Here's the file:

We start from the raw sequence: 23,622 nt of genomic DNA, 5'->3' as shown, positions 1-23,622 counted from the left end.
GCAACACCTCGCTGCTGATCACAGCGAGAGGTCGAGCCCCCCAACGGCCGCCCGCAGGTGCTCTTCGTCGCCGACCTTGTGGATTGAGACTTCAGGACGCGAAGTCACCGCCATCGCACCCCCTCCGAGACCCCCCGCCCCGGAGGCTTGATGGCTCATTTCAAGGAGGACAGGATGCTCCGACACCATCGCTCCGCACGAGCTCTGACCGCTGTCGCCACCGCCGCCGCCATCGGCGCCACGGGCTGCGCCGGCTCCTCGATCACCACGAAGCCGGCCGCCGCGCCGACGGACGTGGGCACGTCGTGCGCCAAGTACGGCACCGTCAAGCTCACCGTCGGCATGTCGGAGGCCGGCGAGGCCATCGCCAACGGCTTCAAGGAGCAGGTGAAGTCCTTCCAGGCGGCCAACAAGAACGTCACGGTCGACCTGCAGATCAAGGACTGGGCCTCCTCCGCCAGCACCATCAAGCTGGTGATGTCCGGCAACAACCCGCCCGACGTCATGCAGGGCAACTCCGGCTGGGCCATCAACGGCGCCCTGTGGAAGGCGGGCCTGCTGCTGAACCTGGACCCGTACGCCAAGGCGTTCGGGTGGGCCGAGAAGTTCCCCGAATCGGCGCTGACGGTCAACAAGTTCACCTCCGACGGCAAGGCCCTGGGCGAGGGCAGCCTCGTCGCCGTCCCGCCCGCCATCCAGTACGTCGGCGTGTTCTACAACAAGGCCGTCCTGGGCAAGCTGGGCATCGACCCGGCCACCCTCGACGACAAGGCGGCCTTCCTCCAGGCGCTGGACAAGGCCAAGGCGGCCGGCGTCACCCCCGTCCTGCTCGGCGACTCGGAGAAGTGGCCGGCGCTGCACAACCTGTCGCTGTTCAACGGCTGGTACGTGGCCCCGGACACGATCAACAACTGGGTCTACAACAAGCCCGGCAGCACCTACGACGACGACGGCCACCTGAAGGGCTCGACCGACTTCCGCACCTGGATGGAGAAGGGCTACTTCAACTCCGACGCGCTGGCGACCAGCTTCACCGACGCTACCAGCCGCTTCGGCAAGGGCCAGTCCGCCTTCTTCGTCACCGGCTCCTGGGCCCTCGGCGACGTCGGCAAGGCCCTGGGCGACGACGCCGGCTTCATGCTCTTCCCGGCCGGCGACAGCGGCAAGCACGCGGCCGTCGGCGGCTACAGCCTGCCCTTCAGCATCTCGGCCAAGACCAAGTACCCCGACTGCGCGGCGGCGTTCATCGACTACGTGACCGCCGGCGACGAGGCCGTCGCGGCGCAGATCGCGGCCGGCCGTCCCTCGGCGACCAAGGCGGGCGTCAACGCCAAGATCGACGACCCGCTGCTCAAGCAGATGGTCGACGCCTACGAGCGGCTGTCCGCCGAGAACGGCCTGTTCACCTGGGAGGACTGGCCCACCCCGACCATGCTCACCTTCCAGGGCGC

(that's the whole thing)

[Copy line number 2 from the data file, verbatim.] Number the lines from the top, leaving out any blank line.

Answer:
GCAACACCTCGCTGCTGATCACAGCGAGAGGTCGAGCCCCCCAACGGCCGCCCGCAGGTGCTCTTCGTCGCCGACCTTGTGGATTGAGACTTCAGGACGCGAAGTCACCGCCATCGCACCCCCTCCGAGACCCCCCGCCCCGGAGGCTTGATGGCTCATTTCAAGGAGGACAGGATGCTCCGACACCATCGCTCCGCACGAGCTCTGACCGCTGTCGCCACCGCCGCCGCCATCGGCGCCACGGGCTGCGCCGGCTCCTCGATCACCACGAAGCCGGCCGCCGCGCCGACGGACGTGGGCACGTCGTGCGCCAAGTACGGCACCGTCAAGCTCACCGTCGGCATGTCGGAGGCCGGCGAGGCCATCGCCAACGGCTTCAAGGAGCAGGTGAAGTCCTTCCAGGCGGCCAACAAGAACGTCACGGTCGACCTGCAGATCAAGGACTGGGCCTCCTCCGCCAGCACCATCAAGCTGGTGATGTCCGGCAACAACCCGCCCGACGTCATGCAGGGCAACTCCGGCTGGGCCATCAACGGCGCCCTGTGGAAGGCGGGCCTGCTGCTGAACCTGGACCCGTACGCCAAGGCGTTCGGGTGGGCCGAGAAGTTCCCCGAATCGGCGCTGACGGTCAACAAGTTCACCTCCGACGGCAAGGCCCTGGGCGAGGGCAGCCTCGTCGCCGTCCCGCCCGCCATCCAGTACGTCGGCGTGTTCTACAACAAGGCCGTCCTGGGCAAGCTGGGCATCGACCCGGCCACCCTCGACGACAAGGCGGCCTTCCTCCAGGCGCTGGACAAGGCCAAGGCGGCCGGCGTCACCCCCGTCCTGCTCGGCGACTCGGAGAAGTGGCCGGCGCTGCACAACCTGTCGCTGTTCAACGGCTGGTACGTGGCCCCGGACACGATCAACAACTGGGTCTACAACAAGCCCGGCAGCACCTACGACGACGACGGCCACCTGAAGGGCTCGACCGACTTCCGCACCTGGATGGAGAAGGGCTACTTCAACTCCGACGCGCTGGCGACCAGCTTCACCGACGCTACCAGCCGCTTCGGCAAGGGCCAGTCCGCCTTCTTCGTCACCGGCTCCTGGGCCCTCGGCGACGTCGGCAAGGCCCTGGGCGACGACGCCGGCTTCATGCTCTTCCCGGCCGGCGACAGCGGCAAGCACGCGGCCGTCGGCGGCTACAGCCTGCCCTTCAGCATCTCGGCCAAGACCAAGTACCCCGACTGCGCGGCGGCGTTCATCGACTACGTGACCGCCGGCGACGAGGCCGTCGCGGCGCAGATCGCGGCCGGCCGTCCCTCGGCGACCAAGGCGGGCGTCAACGCCAAGATCGACGACCCGCTGCTCAAGCAGATGGTCGACGCCTACGAGCGGCTGTCCGCCGAGAACGGCCTGTTCACCTGGGAGGACTGGCCCACCCCGACCATGCTCACCTTCCAGGGCGC